By Michele Bennett Decoteau

Starting a compost pile is a great way to go green and involve your kids in gardening. Not only is compost great for gardens and the environment, but it is also amazing for your child’s brain, too!

Decomposition, the process of breaking down banana peels, coffee grounds, and eggshells into micronutrients that can be used by plants to grow, is part of the new Massachusetts science curriculum from kindergarten all the way up into middle school.

“Kids love composting and recycling, and can really appreciate composting when they watch the material in a worm compost bin transforming day by day,” says Amy Donovan, program director of Franklin County Solid Waste Management District in Greenfield. “They get to see decomposition before their very eyes. And with the new state science standards that kids are studying in school, hands-on composting can reinforce that lesson.”

Gardens love compost as an alternative to chemical fertilizer, kids learn science lessons, and it can help a family’s financial bottom line. What’s not to love about composting?

It is easy to get started and even easier to keep your compost pile happy. You want to start your compost in a somewhat shady location in your yard. You can either keep your compost in a purchased bin or build one yourself.

You can start a compost bin with a simple ring of wire fence or get fancy and make a three-bin system from wooden pallets.

“Pallets are the perfect material for recycling,” says Emma Sabella, program specialist for the Center for EcoTechnology in Northampton. “It is easy to get kids involved in composting. They love messy projects. It is harder to get parents involved. But they will see benefits, too, and not just for the environment. Composting reduces the waste and can help save money on trash hauling. I don’t have to buy as many stickers for my trash with composting.” Many communities charge for trash bags, stickers, or number of trash bins, and composting food waste helps reduce household waste.

Most purchased compost bins have a lid on one side and a way to scoop out the compost on the other, or they are rotatable with a handle you turn on one side. Many communities in Massachusetts have a compost bin distribution program in which residents can get sturdy, easy-to-use bins at low cost. Check out the list from the Department of Environmental Protection.

Whether you DIY or purchase a bin, make the bottom layer consist of materials that will be sturdy and let in air, such as stalks from dead garden flowers, corn husks, or even straw and leaves. This will get your pile breathing because, like most things, decomposers need oxygen to do their work.

Add layers of alternating brown and green material. Brown material consists of items like saw dust, wood chips, and fall leaves. Green materials are things like food waste, grass clippings, and manure or poop from horse, chickens, rabbits, and cows. Don’t add cat or dog waste, as these can contain bacteria harmful to your compost.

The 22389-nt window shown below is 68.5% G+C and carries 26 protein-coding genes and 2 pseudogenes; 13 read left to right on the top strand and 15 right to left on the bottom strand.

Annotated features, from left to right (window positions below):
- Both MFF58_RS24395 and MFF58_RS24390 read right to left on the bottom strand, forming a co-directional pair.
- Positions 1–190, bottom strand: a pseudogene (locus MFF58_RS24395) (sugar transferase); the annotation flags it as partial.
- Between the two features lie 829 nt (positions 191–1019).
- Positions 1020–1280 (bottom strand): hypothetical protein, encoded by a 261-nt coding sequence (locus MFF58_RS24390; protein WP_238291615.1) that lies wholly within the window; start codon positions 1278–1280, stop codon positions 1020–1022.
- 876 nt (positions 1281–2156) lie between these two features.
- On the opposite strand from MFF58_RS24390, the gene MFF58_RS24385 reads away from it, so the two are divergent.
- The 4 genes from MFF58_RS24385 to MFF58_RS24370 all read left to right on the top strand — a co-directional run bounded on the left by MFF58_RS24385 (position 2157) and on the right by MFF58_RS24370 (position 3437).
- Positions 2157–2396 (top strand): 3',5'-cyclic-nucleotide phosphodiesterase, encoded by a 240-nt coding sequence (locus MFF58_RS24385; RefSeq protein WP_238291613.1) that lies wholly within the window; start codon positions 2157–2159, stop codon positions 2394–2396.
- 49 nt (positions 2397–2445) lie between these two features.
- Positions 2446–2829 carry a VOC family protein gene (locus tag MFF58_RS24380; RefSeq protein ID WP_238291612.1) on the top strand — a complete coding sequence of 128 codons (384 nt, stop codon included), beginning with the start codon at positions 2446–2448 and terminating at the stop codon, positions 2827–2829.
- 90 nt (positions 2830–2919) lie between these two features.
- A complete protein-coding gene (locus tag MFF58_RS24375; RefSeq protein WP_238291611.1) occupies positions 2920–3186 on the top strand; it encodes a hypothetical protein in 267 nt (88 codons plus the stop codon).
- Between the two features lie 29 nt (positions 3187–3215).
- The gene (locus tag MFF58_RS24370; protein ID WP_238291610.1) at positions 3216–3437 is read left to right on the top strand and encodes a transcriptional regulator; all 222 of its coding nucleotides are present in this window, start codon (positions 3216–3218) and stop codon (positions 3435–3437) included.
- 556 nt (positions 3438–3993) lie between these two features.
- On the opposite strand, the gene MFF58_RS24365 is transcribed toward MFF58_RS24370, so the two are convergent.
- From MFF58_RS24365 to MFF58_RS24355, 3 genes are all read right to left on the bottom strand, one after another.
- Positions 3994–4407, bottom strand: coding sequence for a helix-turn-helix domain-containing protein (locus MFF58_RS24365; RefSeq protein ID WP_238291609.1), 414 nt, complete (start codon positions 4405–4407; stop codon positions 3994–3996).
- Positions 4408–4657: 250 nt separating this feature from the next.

“Once you have your layers ready, add some finished compost, garden soil, or even woodland soil,” Donovan says. This will inoculate the soil, bringing in the microbes and worms to begin breaking down the waste.

Next comes the fun! “In Franklin County, most schools have a composting program,” Donovan says. “Two schools compost on site and have school gardens, but the others compost off-site. Schools compost about 75% to 85% of school lunch waste, including paper napkins, paper soup bowls, and all the food. This material goes to a compost farm.”

For a home gardener, just continue adding food waste, garden waste, and leaves or newspaper. If the pile looks a bit dry, add water. This is especially important if it hasn’t rained. Compost needs to be moist, but not soaking wet, to work well.

To keep the decomposition of your compost pile working, turn it over every so often — this depends on the kind of container you have. Even tipping it over, or opening it up and grabbing a shovel, will get you started. Move what is on top to the bottom and then replace it in the bin. This is a great time to scoop out the black compost and use it in the garden. If you prefer, you can screen the compost through a piece of large-holed screen or fence.

Don’t worry if you live in an apartment or don’t have space in your yard for a compost pile. Consider worm composting!

“This is a good way to compost in the winter, too,” Sabella says. “You can keep a bin in the basement or on the porch, really anywhere where it isn’t snowy or icy.”

Worm composting happens in a tote or bin. “Use red wrigglers, they are decomposers,” Donovan notes. “Worms are great for indoor composting. They need to be between 55 and 77 degrees Fahrenheit. They eat raw fruits and veggies, coffee and the filter, tea, and they need egg shells for calcium.”

“Composting is good for family bonding,” Sabella says. “It is a good lesson to teach kids about reducing waste.”

Composting provides a great activity in which generations can learn from each other and have fun.

“When kids start early, they are more likely to continue composting the rest of their lives and influence their parents and siblings,” Donovan adds.

Michele Bennett Decoteau, is a writer and mom to a tween and a teen in central New England. In addition to writing on science,nature, and parenting topics, she is a hiker and beekeeper. You can find her at micheledecoteau.com.



Composting Fun
Nat Geo Composting Game: What can be recycled, composted and trashed?

Composting is Easy! Poster from the Green Team

Books
Compost! Growing Gardens from your Garbage by Linda Glaser
Composting: Nature’s Recyclers (Amazing Science) by Robin Koontz
Magic School Bus Meets the Rot Squad: A Book about Decomposition by Joanna Cole